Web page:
[45] A vertical profile of median values of nssSO42−/SOx ratio is shown in Figure 10b (and Table 4). At 0–1 km altitude, nssSO42−/SOx ratios of about 0.6 were observed during each of the four fights, suggesting that the conversion from SO2 to SO42− had taken place quite efficiently near the source region. Ratios of nssSO42−/SOx of about 0.3–0.7 were obtained from the ground-based measurements at Cheju Island in the East China Sea [Carmichael et al., 1997] and Taean station in Korea facing the Yellow Sea [Kim et al., 2001], which also suggest rapid conversion within the boundary layer. On the other hand, at 2–4 km, nssSO42−/SOx ratios differ significantly between the flights. In air masses sampled over Japan Sea during flight 19, nssSO42−/SOx ratios were quite low (Figure 10b), while the ε(SOx) values were higher than those of the other flights. During this flight, the CO, SO2, and NOy values reached 300–400 ppbv, 5–9 ppbv, and 2–4 ppbv, respectively, at 3 km, suggesting a significant impact from anthropogenic emissions. Because ε(SOx) values at 2–4 km during this flight were close to those at 0–1 km, the observed low nssSO42−/SOx ratios might have been due to a limited formation of nssSO42− particles, rather than the removal of nssSO42− particles. When a median value of nssSO42−/SOx is used with the transport efficiency of SOx, a formation efficiency of sulfate aerosol is estimated to be 10–25% and 2–9% at 0–2 km and 4–7 km, respectively. The efficiency in the free troposphere was higher than that of nitrate aerosol in the same altitude rage (ε(NO3) = 0.1%) likely because sulfate aerosols can be formed more easily in the free troposphere after removal during vertical transport.

[46] A scatter plot of the transport efficiencies for NOy and SOx is shown in Figure 11b. As seen in this figure, they are positively correlated, even within each altitude range. This result suggests that loss processes of NOy and SOx proceeded simultaneously.

5.5. Comparison With ε(NOy) and ε(SOx) Values Derived From DC-8 Data

[47] In this study, the P-3B aircraft data were used exclusively. However, because measurements of NOx, PAN, HNO3, SO2, and SO42− (particles with diameters smaller than 2.7 μm) were also made onboard the NASA/DC-8 during TRACE-P, we performed the same analyses using the DC-8 data set obtained in the study area defined for the present study (30°N–42°N and 124°E–140°E). For NOy values, we summed the DC-8 observations of NOx, PAN, and HNO3. In HNO3 measurements, particulate nitrate of diameters smaller than 1–2 μm is considered to have been measured with gas phase HNO3. When we plot a CO-CO2 scatter plot using Halon 1211 and OCS as markers of Chinese urban emissions, very similar results to those shown in Figures 7a–7c are obtained (not shown). The “background relationship” derived from the P-3B also fits the DC-8 data set well. This is partly because the same research groups made measurements onboard the two aircraft for CO, CO2, and species obtained from whole air sampling. In fact, very good agreement between the two sets of measurements was found during the P-3B/DC-8 intercomparison flights [Eisele et al., 2003].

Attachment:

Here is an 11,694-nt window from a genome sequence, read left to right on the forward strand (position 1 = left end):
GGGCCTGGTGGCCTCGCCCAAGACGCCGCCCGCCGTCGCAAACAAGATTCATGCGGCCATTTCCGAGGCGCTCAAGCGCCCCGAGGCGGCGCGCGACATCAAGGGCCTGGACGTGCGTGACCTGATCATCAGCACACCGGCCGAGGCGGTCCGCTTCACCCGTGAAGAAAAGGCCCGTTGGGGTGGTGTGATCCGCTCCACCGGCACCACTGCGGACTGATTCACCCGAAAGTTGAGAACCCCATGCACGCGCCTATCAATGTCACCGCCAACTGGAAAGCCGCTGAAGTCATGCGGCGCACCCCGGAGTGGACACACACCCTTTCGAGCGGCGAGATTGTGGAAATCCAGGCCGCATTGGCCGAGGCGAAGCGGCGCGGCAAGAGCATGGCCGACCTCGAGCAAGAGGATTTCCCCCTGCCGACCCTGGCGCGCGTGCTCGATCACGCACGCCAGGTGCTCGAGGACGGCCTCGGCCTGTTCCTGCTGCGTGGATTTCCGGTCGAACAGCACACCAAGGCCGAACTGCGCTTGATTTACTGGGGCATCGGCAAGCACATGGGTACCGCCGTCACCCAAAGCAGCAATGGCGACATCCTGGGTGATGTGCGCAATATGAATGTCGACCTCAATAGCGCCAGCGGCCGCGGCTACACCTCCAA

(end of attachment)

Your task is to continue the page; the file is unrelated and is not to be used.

[48] Vertical profiles of ε(NOy) and ε(SOx) values derived from DC-8 “continental air” and “Chinese air” are shown in Figures 9a and 9b, together with the P-3B results. DC-8 “Chinese air masses” were selected using the same definition as that for P-3B data using air mass trajectories. These results are also summarized in Tables 3 and 5. As seen in the figure, most of the results obtained from measurements from the two aircraft agreed to within 50%. When only the transport efficiencies of SO2 are compared, a similar degree of agreement was found at 0–2 km, although the P-3B values in the boundary layer and free troposphere were found to be lower and higher, respectively. Disagreement by a factor of 3 was found between the P-3B and DC-8 SO2 measurements during the P-3B/DC-8 intercomparison flights [Eisele et al., 2003]. However, the agreement in the estimates indicates that the results obtained in this study are robust.